A view of the headquarters of Comcast on JFK Boulevard in Philadelphia, Pennsylvania (Reuters / Tom Mihalek)

No incentive to change

With near-virtual monopolies in certain regions and legal arm-twisting keeping municipal governments under their thumbs, the US telecom industry has virtually no incentive to invest in boosting internet infrastructure in large swaths of the United States. This reality has pushed the US from being the world’s fastest internet provider all the way down to 27th place. Meanwhile, Americans pay the sixth-highest price in the world for internet data.

Ironically, telecom firms claim they have battled against public broadband on efficacy grounds. Justifying their petitions against both Chattanooga and Wilson, North Carolina, USTelecom wrote in August that the “success of public broadband is a mixed record, with numerous examples of failures.”

Claiming that state taxpayers are on “the financial hook when municipal broadband goes belly up, they are that it is “entirely reasonable for state legislatures to be cautious in limiting or even prohibiting that activity.”

Such arguments have been rejected by Next Century Cities, with 12 of its 32 members facing legal barriers to building community networks.

A Time Warner Cable office is pictured in San Diego, California (Reuters / Mike Blake)

‘At a crossroads’

One prominent, and perhaps unlikely, opponent of the USTelecom position is the FCC Chairman himself, Tom Wheeler, who delivered a video message to Monday’s conference in Santa Monica.

In May, Wheeler issued a call to arms against the legislation keeping broadband networks out of municipal hands in over 20 states. The following month, he set his sights on the Tennessee law, which is being used to undermine Chattanooga from building their own fiber-based networks, particularly places considered to be telecom turf.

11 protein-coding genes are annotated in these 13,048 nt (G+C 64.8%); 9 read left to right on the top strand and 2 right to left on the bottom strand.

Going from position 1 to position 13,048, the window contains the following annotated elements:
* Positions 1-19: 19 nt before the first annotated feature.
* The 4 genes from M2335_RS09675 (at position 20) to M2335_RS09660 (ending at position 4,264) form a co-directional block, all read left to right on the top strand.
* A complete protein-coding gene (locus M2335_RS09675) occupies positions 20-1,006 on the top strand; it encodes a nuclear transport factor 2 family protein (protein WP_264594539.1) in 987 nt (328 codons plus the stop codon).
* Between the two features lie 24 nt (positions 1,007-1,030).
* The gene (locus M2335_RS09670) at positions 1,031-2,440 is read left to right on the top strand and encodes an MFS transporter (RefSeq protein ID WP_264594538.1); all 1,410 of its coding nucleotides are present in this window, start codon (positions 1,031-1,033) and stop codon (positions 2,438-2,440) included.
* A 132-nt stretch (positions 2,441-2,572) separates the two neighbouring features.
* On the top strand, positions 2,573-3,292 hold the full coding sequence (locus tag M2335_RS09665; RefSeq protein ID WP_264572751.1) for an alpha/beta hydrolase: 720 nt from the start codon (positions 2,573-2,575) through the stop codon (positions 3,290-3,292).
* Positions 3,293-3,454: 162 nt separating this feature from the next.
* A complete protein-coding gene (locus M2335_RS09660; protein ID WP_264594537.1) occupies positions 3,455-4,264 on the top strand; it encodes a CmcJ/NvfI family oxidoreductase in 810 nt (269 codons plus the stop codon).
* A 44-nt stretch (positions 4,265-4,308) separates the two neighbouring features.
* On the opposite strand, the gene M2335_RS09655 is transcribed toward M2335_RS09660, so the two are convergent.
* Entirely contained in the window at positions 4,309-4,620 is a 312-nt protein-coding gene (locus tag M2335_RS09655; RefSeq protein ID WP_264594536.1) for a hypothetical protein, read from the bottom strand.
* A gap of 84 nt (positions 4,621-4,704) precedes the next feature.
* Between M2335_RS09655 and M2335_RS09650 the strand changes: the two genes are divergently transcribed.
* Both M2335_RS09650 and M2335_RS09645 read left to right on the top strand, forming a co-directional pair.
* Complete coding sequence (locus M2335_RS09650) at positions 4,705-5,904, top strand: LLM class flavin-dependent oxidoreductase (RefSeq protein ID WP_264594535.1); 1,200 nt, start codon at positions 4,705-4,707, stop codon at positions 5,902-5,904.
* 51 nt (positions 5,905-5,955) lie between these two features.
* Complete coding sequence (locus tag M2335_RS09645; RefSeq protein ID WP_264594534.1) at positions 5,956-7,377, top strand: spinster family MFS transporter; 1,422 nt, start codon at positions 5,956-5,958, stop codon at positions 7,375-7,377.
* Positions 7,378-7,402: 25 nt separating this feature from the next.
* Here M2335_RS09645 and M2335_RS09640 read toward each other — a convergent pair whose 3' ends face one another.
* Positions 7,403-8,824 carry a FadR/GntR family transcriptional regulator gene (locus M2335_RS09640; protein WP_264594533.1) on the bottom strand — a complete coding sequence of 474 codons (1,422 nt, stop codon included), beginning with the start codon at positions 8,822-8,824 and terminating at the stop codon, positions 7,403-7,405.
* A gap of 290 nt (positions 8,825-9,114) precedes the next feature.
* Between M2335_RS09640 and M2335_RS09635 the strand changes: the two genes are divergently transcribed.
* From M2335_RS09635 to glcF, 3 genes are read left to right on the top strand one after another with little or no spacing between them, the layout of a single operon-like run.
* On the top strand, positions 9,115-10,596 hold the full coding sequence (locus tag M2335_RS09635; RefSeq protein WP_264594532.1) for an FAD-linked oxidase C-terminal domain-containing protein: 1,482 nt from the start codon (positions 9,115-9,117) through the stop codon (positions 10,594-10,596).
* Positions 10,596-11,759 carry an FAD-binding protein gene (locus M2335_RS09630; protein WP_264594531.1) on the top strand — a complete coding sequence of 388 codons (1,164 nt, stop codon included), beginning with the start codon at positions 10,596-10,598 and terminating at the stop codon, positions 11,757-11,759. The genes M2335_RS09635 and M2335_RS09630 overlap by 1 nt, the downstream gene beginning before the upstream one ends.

Apparently spooked by Wheeler’s advocacy, USTelecom warned the FCC against using its power to preempt state laws that are currently tying up municipal efforts, saying “Supreme Court precedent requires a clear and unambiguous statement of congressional intent in order to interfere with the relationship between states and their political subdivisions.”

It further claimed that the “FCC does not have the power to preempt the North Carolina and Tennessee statutes.”

That massive telecom firms would appeal to states’ rights – often the banner of the little guy in conservative political reality – has been met with bemusement by municipal broadband advocates seeking greater local control over their own affairs.

And it is local level empowerment that is fueling Next Century Cities to pool their resources and knowhow to revamp America’s internet infrastructure form the ground up.

“We are at a crossroads. Too few communities have the Internet infrastructure to deliver on the promise of America. Too few commentators and policymakers recognize that truly next-generation internet is indispensable in the 21st century,” the coalition wrote earlier this month.

Arguing that high-speed internet is no longer a luxury, but rather essential infrastructure like electricity or plumbing, they have vowed to work with “every town and city” hoping to keep the United States ahead of the curve.

“If you want this infrastructure but face difficulty in attaining it, join us. If you want to be part of a movement of cities and leaders who believe that next-generation internet infrastructure will be a decisive factor for America’s cities in the decades to come, join us.

“Together, we can help every city become a next-century city.”